OP-ED/ News websites in Albania facing an unfair cost

OP-ED/ News websites in Albania facing an unfair cost

By EDISON KURANI

In Albania, news websites came relatively late. These websites were preceded by a number of Albanian pages which offered games and dating. These pages were opened by talented young people and very few of them actually lived in Albania.

2005 saw the first wave of news websites which started to be opened.

A decade later, we have tons of news websites and many of them continue to preserve the audience that they’ve built throughout the years.

Here we might mention a few websites being among the oldest websites which offer updated news on the country and the world around the clock.

I mentioned these three, not because there are no others, but because throughout the years, these ones have tried to preserve a serious profile by offering news stories which have a wider national impact. These websites offer a variety of political, economic, social and regional stories

and they have tried to preserve their audience, avoiding the so called soft news which are being offered everywhere.

To make launch such effort in an endless market such as the internet, is no easy feat. Let us not forget the fact that soft news exerts a growing pressure as something that is easily read by the masses. Every day we hear people mentioning news stories which do not really handle any specific social problem and these types of viral stories seem to “suffocate” other news stories which handle more vital topics such as economy, tax changes, corruption within police ranks or the chaotic situation in the justice system.  Meanwhile, the Prime Minister becomes part of this by causing more confusion for public opinion. The negative language that he uses with the media is unique in Europe and is somehow identical to what Donald Trump is doing with the media in the US, although before he was elected, Rama declared “we pray God he’s not elected President”.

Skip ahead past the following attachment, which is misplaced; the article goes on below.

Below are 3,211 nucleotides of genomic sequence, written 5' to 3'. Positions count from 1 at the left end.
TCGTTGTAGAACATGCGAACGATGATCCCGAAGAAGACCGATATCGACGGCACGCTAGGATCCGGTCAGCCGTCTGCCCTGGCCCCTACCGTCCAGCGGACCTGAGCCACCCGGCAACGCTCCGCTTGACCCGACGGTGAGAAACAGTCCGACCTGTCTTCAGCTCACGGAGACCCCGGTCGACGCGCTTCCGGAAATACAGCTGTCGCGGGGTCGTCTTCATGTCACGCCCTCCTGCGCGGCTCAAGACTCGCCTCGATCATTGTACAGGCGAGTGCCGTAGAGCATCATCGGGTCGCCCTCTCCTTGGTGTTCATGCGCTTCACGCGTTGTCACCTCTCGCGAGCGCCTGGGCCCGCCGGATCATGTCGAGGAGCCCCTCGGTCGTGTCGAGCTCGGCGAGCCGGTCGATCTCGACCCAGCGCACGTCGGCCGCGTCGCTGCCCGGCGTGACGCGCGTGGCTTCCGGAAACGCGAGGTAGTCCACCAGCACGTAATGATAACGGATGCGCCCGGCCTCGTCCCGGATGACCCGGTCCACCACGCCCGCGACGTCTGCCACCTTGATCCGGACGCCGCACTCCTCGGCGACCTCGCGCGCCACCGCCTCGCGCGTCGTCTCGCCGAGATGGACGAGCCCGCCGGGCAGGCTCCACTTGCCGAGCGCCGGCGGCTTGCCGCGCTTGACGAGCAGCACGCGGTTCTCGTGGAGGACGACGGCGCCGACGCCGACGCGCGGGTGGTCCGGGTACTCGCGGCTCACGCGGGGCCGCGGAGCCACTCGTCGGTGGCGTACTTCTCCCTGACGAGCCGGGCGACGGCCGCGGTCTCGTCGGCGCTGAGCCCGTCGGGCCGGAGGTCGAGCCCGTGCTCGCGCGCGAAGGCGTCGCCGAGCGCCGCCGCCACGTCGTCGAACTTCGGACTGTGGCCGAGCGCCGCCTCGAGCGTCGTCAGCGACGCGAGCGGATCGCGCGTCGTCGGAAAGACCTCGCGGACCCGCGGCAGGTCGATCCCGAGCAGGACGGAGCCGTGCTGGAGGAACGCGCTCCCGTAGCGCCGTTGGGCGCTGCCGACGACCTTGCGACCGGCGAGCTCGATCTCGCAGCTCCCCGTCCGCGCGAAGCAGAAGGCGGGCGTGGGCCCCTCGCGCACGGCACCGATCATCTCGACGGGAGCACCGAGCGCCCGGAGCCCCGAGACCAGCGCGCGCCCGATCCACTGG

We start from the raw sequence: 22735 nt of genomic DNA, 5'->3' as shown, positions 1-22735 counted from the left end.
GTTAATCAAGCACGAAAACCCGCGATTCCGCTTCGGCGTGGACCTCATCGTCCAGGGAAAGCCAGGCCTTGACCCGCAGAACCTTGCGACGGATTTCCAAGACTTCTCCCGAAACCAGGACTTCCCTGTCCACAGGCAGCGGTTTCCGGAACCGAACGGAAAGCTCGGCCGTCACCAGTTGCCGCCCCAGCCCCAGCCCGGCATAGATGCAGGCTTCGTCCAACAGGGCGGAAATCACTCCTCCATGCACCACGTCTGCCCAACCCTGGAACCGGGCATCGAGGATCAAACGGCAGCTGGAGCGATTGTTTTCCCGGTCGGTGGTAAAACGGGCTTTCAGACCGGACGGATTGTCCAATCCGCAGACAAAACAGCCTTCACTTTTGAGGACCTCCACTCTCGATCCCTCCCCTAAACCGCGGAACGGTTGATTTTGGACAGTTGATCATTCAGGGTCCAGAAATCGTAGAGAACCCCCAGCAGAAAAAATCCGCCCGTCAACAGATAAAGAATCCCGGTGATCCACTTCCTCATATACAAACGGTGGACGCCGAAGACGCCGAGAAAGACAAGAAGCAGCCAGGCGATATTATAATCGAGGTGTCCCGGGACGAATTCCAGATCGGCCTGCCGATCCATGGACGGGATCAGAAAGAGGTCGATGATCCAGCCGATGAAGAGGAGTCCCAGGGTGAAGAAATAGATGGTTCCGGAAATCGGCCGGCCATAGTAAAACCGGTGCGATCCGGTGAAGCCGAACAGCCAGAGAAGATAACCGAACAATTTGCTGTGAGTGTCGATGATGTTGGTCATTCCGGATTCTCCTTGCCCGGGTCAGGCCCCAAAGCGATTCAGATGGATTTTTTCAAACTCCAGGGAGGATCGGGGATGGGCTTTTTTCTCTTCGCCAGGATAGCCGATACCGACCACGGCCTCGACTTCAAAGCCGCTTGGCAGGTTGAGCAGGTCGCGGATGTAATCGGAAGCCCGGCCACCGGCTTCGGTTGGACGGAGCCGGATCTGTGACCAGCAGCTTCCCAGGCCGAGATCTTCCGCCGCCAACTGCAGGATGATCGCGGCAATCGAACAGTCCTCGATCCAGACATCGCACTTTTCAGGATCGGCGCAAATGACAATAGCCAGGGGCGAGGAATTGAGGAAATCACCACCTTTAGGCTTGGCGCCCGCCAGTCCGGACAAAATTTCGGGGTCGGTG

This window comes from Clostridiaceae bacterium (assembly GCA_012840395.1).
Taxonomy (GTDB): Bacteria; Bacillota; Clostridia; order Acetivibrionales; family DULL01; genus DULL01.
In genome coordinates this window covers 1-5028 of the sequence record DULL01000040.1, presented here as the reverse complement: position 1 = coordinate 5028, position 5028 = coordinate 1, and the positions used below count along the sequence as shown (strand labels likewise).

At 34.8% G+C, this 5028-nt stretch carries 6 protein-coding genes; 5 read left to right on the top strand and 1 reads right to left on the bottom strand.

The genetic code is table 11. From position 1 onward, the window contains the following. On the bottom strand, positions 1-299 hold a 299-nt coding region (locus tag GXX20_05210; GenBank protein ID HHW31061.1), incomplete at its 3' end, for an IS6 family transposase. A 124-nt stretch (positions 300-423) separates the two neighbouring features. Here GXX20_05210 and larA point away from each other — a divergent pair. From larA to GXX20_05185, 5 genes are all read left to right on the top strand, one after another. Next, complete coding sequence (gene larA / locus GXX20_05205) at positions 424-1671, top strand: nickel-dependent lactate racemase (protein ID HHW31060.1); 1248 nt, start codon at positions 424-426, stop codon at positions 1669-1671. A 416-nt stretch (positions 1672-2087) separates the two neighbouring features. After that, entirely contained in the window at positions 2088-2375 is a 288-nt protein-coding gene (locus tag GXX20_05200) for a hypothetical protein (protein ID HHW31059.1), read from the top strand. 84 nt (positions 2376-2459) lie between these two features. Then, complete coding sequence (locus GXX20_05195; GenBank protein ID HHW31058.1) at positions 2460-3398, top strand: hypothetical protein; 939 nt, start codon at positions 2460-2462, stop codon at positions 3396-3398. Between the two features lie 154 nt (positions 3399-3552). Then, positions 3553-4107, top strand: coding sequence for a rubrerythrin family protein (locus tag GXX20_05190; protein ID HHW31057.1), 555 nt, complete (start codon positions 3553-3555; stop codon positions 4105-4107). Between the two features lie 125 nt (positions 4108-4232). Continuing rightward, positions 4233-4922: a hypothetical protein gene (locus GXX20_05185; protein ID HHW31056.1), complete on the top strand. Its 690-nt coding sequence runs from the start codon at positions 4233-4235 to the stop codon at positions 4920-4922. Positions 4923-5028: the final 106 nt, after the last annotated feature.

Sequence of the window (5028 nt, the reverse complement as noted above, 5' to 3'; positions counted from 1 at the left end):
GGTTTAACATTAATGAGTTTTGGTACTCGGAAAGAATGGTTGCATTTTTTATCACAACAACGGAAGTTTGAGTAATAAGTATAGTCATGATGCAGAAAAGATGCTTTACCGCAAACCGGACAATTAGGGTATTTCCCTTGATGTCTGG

Meanwhile, Rama’s despise is now orientated toward news sites.  On one hand, these sites are called insulting names and on the other, a language of intimidation is used against them.

Why is Rama’s campaign against these websites is a cause for concern?

Well, because Rama has a broad access in the media and as a result, he has an influence on the people.

A vox-pop that  carried out suggested that affected by the Prime Minister’s words, four in five people consider news sites as untrustworthy and they use the same word to brand them like Rama did.

The worst thing about this story is very simple: If there are news sites which deserve the “brand” that the Prime Minister has given to them, this doesn’t mean that all of them should suffer. The cost is unacceptable and unfair.

The news sites that I mentioned and many others are making serious efforts to offer free, reliable and quick information for their readers.

If this situation doesn’t come to an end, Albanians will be the ones who will suffer these consequences: they will not be able to be informed in a professional way by those news websites which are driven by passion and experience, offering people what the Constitution guarantees them, the right to information.

The author is editor in chief of the daily Albanian Free Press, which is part of the Independent Balkan News Agency